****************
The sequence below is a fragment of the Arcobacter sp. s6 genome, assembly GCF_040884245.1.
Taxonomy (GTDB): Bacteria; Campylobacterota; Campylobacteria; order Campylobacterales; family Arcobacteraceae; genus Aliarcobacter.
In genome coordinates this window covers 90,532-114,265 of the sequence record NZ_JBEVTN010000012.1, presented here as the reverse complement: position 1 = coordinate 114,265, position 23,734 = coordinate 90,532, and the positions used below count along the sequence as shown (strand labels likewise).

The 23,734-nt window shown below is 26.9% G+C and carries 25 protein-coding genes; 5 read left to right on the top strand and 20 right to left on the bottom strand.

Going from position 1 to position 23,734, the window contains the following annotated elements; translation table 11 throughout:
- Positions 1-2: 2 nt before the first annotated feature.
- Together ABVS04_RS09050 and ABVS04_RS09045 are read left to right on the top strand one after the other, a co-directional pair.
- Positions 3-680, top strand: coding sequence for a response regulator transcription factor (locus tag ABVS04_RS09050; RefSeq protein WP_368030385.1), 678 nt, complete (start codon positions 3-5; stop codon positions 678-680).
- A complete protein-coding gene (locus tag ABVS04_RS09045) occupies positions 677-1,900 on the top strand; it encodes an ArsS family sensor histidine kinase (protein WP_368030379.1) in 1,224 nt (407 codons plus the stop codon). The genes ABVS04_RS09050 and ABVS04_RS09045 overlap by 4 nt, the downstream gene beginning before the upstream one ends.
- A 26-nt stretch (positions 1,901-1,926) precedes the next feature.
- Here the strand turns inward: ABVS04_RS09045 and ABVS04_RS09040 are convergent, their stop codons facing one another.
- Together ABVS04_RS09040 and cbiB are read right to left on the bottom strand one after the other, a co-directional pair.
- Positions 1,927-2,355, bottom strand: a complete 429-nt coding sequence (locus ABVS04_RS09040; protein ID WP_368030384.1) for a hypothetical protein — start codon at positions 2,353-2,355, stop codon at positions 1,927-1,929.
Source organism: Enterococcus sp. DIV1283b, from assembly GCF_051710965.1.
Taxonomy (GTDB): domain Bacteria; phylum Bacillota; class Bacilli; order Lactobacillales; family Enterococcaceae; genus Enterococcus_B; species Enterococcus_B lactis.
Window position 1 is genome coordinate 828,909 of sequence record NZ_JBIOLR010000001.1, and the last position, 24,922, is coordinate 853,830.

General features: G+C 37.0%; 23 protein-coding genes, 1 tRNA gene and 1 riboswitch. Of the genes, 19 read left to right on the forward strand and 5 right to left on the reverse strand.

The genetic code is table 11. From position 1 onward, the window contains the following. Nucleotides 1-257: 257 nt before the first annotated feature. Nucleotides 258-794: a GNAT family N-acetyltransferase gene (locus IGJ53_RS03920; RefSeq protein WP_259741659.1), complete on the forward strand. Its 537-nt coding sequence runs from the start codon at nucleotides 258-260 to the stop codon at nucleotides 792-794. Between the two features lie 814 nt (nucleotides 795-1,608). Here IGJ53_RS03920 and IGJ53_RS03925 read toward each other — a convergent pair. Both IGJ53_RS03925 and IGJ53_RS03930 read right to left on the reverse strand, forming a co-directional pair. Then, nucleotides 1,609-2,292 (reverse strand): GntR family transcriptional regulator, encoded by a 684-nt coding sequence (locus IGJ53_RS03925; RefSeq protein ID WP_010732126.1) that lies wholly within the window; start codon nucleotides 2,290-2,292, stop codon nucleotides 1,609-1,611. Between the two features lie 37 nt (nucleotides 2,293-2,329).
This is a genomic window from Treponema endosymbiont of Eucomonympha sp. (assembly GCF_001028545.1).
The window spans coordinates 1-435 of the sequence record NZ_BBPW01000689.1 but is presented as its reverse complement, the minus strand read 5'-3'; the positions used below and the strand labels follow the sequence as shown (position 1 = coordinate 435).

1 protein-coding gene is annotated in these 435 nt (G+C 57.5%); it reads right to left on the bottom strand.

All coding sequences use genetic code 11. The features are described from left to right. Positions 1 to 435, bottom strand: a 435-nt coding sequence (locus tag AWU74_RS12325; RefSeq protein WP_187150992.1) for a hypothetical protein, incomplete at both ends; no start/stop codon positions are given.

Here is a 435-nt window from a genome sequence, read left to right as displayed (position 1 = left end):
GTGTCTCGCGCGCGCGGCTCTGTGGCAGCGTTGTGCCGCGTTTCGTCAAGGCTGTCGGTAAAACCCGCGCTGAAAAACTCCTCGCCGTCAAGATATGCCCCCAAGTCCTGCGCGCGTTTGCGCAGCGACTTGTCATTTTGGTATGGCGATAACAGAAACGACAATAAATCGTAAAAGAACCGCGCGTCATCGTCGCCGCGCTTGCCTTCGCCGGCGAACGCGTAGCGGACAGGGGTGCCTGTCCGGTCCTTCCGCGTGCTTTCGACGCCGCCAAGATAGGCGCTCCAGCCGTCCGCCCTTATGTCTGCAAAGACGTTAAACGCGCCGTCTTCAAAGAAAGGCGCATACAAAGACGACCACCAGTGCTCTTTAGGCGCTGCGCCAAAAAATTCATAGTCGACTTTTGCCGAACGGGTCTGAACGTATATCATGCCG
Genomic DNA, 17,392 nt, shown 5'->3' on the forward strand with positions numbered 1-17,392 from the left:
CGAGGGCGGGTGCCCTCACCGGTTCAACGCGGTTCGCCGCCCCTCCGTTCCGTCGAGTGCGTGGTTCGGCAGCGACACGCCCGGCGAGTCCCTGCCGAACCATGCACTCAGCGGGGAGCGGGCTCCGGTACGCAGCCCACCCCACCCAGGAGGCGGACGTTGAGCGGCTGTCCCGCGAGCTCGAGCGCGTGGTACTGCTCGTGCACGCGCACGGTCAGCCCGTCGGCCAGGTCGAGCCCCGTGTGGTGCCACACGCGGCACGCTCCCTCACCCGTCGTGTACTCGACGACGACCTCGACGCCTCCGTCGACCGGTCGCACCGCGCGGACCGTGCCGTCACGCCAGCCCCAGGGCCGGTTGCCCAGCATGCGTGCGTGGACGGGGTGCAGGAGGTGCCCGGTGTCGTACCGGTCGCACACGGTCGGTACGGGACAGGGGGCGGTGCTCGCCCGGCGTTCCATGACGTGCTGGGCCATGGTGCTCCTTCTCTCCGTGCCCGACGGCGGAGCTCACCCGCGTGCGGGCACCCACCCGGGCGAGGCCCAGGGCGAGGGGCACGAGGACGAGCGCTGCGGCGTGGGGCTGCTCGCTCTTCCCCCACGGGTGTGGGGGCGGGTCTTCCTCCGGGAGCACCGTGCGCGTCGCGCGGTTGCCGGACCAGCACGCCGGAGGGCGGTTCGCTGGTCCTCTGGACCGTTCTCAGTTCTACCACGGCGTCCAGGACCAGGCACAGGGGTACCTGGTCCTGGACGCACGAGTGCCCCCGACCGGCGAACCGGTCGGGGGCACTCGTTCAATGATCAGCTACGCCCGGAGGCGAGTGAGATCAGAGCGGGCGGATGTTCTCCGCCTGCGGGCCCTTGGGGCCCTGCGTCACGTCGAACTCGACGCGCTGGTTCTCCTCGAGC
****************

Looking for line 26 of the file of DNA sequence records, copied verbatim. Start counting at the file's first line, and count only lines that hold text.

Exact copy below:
CGAGGGCGGGTGCCCTCACCGGTTCAACGCGGTTCGCCGCCCCTCCGTTCCGTCGAGTGCGTGGTTCGGCAGCGACACGCCCGGCGAGTCCCTGCCGAACCATGCACTCAGCGGGGAGCGGGCTCCGGTACGCAGCCCACCCCACCCAGGAGGCGGACGTTGAGCGGCTGTCCCGCGAGCTCGAGCGCGTGGTACTGCTCGTGCACGCGCACGGTCAGCCCGTCGGCCAGGTCGAGCCCCGTGTGGTGCCACACGCGGCACGCTCCCTCACCCGTCGTGTACTCGACGACGACCTCGACGCCTCCGTCGACCGGTCGCACCGCGCGGACCGTGCCGTCACGCCAGCCCCAGGGCCGGTTGCCCAGCATGCGTGCGTGGACGGGGTGCAGGAGGTGCCCGGTGTCGTACCGGTCGCACACGGTCGGTACGGGACAGGGGGCGGTGCTCGCCCGGCGTTCCATGACGTGCTGGGCCATGGTGCTCCTTCTCTCCGTGCCCGACGGCGGAGCTCACCCGCGTGCGGGCACCCACCCGGGCGAGGCCCAGGGCGAGGGGCACGAGGACGAGCGCTGCGGCGTGGGGCTGCTCGCTCTTCCCCCACGGGTGTGGGGGCGGGTCTTCCTCCGGGAGCACCGTGCGCGTCGCGCGGTTGCCGGACCAGCACGCCGGAGGGCGGTTCGCTGGTCCTCTGGACCGTTCTCAGTTCTACCACGGCGTCCAGGACCAGGCACAGGGGTACCTGGTCCTGGACGCACGAGTGCCCCCGACCGGCGAACCGGTCGGGGGCACTCGTTCAATGATCAGCTACGCCCGGAGGCGAGTGAGATCAGAGCGGGCGGATGTTCTCCGCCTGCGGGCCCTTGGGGCCCTGCGTCACGTCGAACTCGACGCGCTGGTTCTCCTCGAGC